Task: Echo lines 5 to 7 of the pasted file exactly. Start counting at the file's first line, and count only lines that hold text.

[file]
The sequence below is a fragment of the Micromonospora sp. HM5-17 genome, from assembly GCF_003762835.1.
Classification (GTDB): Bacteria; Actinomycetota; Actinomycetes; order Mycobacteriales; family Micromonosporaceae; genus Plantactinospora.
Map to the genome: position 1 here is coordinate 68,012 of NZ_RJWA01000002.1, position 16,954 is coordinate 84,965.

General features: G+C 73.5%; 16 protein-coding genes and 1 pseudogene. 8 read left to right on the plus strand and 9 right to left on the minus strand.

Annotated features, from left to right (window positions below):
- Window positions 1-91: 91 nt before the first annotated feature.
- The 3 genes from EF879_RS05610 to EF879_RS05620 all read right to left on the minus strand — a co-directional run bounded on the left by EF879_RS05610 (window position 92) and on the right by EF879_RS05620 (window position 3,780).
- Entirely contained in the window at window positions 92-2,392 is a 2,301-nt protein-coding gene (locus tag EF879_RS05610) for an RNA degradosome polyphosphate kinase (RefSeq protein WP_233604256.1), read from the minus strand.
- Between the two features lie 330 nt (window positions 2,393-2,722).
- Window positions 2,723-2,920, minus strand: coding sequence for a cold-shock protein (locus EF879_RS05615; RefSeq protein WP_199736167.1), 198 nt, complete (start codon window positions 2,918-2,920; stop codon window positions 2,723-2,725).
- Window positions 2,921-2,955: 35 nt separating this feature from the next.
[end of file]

Annotated features, from left to right (window positions below):
- Window positions 1-91: 91 nt before the first annotated feature.
- The 3 genes from EF879_RS05610 to EF879_RS05620 all read right to left on the minus strand — a co-directional run bounded on the left by EF879_RS05610 (window position 92) and on the right by EF879_RS05620 (window position 3,780).